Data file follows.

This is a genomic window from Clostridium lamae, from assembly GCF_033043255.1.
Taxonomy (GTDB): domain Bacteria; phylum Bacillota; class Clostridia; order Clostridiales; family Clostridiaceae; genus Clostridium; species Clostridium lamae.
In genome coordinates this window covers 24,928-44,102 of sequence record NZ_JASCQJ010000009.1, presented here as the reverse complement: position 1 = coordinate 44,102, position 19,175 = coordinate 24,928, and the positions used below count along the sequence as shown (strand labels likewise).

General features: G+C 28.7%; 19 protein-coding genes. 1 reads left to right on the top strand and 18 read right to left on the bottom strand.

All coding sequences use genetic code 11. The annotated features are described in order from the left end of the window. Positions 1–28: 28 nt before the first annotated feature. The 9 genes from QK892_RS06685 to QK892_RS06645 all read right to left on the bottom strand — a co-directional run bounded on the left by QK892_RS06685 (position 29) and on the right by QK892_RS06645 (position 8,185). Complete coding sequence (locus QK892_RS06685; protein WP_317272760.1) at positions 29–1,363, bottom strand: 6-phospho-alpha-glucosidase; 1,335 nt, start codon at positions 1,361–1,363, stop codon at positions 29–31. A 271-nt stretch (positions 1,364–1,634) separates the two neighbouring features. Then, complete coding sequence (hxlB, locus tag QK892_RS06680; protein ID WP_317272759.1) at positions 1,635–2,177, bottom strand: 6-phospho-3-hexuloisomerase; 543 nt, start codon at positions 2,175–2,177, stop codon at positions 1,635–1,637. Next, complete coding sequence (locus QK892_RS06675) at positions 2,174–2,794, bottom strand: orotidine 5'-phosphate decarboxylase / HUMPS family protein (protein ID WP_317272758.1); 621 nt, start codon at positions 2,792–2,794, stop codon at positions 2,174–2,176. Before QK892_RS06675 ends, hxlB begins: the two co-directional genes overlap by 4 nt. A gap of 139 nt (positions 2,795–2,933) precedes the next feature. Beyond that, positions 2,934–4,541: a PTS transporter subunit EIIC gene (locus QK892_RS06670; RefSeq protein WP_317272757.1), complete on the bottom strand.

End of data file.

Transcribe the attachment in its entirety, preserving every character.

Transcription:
This is a genomic window from Clostridium lamae, from assembly GCF_033043255.1.
Taxonomy (GTDB): domain Bacteria; phylum Bacillota; class Clostridia; order Clostridiales; family Clostridiaceae; genus Clostridium; species Clostridium lamae.
In genome coordinates this window covers 24,928-44,102 of sequence record NZ_JASCQJ010000009.1, presented here as the reverse complement: position 1 = coordinate 44,102, position 19,175 = coordinate 24,928, and the positions used below count along the sequence as shown (strand labels likewise).

General features: G+C 28.7%; 19 protein-coding genes. 1 reads left to right on the top strand and 18 read right to left on the bottom strand.

All coding sequences use genetic code 11. The annotated features are described in order from the left end of the window. Positions 1–28: 28 nt before the first annotated feature. The 9 genes from QK892_RS06685 to QK892_RS06645 all read right to left on the bottom strand — a co-directional run bounded on the left by QK892_RS06685 (position 29) and on the right by QK892_RS06645 (position 8,185). Complete coding sequence (locus QK892_RS06685; protein WP_317272760.1) at positions 29–1,363, bottom strand: 6-phospho-alpha-glucosidase; 1,335 nt, start codon at positions 1,361–1,363, stop codon at positions 29–31. A 271-nt stretch (positions 1,364–1,634) separates the two neighbouring features. Then, complete coding sequence (hxlB, locus tag QK892_RS06680; protein ID WP_317272759.1) at positions 1,635–2,177, bottom strand: 6-phospho-3-hexuloisomerase; 543 nt, start codon at positions 2,175–2,177, stop codon at positions 1,635–1,637. Next, complete coding sequence (locus QK892_RS06675) at positions 2,174–2,794, bottom strand: orotidine 5'-phosphate decarboxylase / HUMPS family protein (protein ID WP_317272758.1); 621 nt, start codon at positions 2,792–2,794, stop codon at positions 2,174–2,176. Before QK892_RS06675 ends, hxlB begins: the two co-directional genes overlap by 4 nt. A gap of 139 nt (positions 2,795–2,933) precedes the next feature. Beyond that, positions 2,934–4,541: a PTS transporter subunit EIIC gene (locus QK892_RS06670; RefSeq protein WP_317272757.1), complete on the bottom strand.